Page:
Rep. Smith urges US Government to support Poland’s call for discussions with Germany on World War II losses
US Rep. Chris Smith, Chair of the United States congressional Global Human Rights subcommittee and the Co-Chairman of the Tom Lantos Human Rights Commission and of the Congressional Poland Caucus, urges the US government to support Poland’s call for discussions with Germany on Poland’s losses in World War II.
A leading voice pushing for human rights globally, Chairman Smith has long advocated on behalf of victims of human rights abuses, including that their property be restored and compensation be made for their losses. Smith was Chairman or Co-Chairman of the Helsinki Commission from 1995-2006 and frequently raised these issues with European officials, including at hearings he chaired in 1996, 1999, and 2002.
Rep. Smith stated the following:
“On September 1, we remember, with great sadness and horror, the start of World War II – it was on this date that Nazi Germany attacked Poland. This year many people in Poland, Germany, and the United States will also think about the current impasse between their countries over compensation for war losses.
Last September 1, the Polish government published a three-volume War Report, documenting its losses. The War Report also stated that Germany’s duty to make compensation has neither been performed nor expired. The Polish government formally called on Germany to enter discussions on the Polish claim. Unfortunately, the German government has refused; it said the matter is ‘closed.’
Numbers only begin to convey the enormity of what Poland lost under six years of terror-occupation. Over 5.2 million Polish citizens were killed, many in concentration camps, mass executions, ‘pacifications’ of villages. Many survivors never recovered, for example over 1 million people contracted tuberculosis due to long-term malnutrition. Over 2 million Polish citizens were forced to work on survival rations outside of Poland for an average of almost three years. Roughly 196,000 Polish children were kidnapped into the Reich to be raised as Germans.
Material destruction was on the same shocking scale. For example, 80 percent of the buildings of Warsaw were destroyed. Assets of Polish banks, credit institutions and insurance companies were looted or destroyed – the insurance claims of millions of Polish policy holders evaporated with the destruction of those companies. To date, Germany has not systematically returned or made compensation to Poland for this theft – nor has it done so for cultural objects and works of art stolen.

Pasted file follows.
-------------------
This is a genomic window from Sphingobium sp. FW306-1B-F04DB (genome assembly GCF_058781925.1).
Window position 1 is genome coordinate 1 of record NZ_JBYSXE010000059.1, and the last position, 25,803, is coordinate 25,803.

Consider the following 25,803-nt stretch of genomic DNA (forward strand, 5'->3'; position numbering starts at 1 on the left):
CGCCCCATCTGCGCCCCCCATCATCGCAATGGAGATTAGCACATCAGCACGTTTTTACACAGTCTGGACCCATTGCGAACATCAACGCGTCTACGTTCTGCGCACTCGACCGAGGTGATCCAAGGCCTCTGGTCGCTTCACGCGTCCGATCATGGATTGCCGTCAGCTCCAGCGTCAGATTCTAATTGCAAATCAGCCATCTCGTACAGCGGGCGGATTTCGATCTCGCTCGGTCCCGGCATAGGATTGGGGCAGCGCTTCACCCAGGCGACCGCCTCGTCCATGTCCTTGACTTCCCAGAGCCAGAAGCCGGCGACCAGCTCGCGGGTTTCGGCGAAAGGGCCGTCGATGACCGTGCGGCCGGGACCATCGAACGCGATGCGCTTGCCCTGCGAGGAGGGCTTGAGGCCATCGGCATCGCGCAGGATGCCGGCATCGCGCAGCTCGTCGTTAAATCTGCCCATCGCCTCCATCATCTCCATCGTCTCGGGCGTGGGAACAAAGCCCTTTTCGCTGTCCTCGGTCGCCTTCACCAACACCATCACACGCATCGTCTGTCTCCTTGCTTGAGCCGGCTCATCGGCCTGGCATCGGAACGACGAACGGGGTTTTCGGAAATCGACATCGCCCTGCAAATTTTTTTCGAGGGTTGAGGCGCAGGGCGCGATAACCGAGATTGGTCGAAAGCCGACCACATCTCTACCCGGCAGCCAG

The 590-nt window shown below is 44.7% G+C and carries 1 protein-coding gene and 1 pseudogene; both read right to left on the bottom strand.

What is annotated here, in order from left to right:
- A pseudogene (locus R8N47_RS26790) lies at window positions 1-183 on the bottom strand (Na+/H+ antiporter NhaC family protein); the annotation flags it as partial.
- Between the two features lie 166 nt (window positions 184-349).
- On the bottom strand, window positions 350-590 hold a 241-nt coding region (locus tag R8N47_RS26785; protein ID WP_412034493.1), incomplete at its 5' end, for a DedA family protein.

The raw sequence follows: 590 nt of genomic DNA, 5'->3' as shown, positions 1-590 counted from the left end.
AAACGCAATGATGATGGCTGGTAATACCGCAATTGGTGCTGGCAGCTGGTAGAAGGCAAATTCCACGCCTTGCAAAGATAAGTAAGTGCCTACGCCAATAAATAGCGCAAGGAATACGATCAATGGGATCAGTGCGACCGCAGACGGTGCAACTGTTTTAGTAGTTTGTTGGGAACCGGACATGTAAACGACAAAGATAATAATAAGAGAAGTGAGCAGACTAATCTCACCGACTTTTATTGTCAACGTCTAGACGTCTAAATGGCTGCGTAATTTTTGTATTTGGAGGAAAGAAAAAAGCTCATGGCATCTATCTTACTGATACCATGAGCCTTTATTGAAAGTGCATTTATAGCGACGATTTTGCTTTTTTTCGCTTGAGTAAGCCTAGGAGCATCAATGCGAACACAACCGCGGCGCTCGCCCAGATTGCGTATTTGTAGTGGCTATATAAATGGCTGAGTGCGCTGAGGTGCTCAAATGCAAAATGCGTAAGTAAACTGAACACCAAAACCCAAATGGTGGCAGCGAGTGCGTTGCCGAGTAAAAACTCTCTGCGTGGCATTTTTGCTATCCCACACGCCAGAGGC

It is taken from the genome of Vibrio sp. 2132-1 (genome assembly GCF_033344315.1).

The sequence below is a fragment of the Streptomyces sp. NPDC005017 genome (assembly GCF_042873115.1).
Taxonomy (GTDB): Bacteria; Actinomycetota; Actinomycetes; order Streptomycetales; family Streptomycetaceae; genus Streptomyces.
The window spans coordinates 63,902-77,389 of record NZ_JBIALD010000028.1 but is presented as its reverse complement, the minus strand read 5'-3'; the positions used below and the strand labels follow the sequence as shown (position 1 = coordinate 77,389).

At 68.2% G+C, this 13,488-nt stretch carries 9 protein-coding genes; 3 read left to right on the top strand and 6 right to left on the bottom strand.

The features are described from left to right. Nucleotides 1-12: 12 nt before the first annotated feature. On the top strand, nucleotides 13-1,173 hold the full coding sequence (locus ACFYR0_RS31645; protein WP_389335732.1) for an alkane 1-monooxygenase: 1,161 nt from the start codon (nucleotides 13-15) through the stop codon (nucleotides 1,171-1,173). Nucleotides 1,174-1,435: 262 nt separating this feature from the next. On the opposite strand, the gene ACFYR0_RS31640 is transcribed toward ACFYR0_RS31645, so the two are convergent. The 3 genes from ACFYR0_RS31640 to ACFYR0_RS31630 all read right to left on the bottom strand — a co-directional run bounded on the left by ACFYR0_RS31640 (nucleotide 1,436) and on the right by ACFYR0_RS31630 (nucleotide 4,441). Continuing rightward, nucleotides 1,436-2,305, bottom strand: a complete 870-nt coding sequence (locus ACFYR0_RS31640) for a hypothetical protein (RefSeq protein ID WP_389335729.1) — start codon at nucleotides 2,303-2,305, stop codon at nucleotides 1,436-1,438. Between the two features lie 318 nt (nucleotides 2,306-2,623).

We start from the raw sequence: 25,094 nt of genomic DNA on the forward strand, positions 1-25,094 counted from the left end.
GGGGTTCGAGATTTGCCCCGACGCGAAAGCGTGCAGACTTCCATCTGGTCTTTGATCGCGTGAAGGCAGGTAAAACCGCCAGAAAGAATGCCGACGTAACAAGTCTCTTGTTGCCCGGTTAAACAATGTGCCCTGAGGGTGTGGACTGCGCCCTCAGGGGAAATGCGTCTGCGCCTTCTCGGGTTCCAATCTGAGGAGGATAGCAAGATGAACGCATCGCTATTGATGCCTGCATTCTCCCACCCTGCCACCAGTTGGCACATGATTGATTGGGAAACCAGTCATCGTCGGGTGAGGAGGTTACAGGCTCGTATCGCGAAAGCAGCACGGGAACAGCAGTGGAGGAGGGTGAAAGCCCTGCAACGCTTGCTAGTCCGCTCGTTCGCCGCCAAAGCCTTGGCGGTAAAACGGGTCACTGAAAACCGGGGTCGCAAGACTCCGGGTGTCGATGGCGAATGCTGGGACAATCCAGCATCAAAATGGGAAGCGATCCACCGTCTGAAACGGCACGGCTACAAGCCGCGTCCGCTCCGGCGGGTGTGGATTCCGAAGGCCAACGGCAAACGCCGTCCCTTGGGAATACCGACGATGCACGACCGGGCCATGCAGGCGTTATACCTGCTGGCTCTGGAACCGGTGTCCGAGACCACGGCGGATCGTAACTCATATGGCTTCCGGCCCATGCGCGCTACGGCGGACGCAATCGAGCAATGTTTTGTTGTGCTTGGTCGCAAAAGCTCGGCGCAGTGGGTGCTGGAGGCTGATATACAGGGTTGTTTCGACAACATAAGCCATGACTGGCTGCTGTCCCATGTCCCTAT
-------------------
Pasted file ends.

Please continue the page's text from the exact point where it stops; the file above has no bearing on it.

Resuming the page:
In this respect the War Report makes painful reading. Only token payments have been made to a small number of Poles for being subject to medical experiments, for forced labor and small other groups that met stringent criteria. Individual Polish victims of Nazism do not even have a forum in which to bring claims against Germany. The German state has made no direct reparations payment to the Polish state nor signed any bilateral compensation agreement with the Polish state – though it has signed bilateral agreements with over a dozen countries and international agreements with some victim groups.
Yet it’s not too late for Poland. For one thing, Germany’s duty to make compensation was established by the Potsdam Agreement in 1945 and accepted by the Federal Republic of Germany. It has no expiration date.
For another, the compensation process remains ongoing. Germany continues to make payments to other victims, and it negotiates annually on programs to support them. The fact that the German government does this and yet refuses even to enter discussion with Poland is inexplicable.
Since the mid-1990s Congress has passed laws and resolutions promoting compensation for groups and restitution to individuals damaged by Nazi Germany, including the payment of insurance claims and recovery of stolen art and other assets. I am proud to say I cosponsored many of them. I also chaired a series of hearings on property restitution at the Helsinki Commission, where we heard testimony from many of the heroes fighting for compensation and restitution in central Europe.
Unfortunately, in central Europe many claims for compensation, from both the Nazi and communist eras, remain unresolved. Most of the states that were caught behind Russia’s ‘Iron Curtain,’ including Poland, have imperfect records in this respect. Some claims require governments to consider difficult questions – yet that can’t be an excuse for inaction. Just solutions can always be found – and the just resolution of one claim promotes the same with others. This is particularly true of Poland’s claim against Germany, since it was Germany that invaded and occupied Poland and the other countries of central Europe, and ultimately brought the Soviet Union into the region.
In the settlements between Germany and other countries and groups since Potsdam, the US government has not taken a direct role in bilateral negotiations, nor has it supported specific valuations, amounts, or legal arguments. Yet our government has always encouraged Germany to open discussions with claimants. We have put our weight behind the principle that compensation should be made and that these questions should be resolved according to substantive justice.
I believe the US government should do the same for Poland, clearly signaling its support for a discussion of the Polish claim. It cannot stand that Poland, the country that suffered the most under Nazi Germany, should be one of the least compensated.”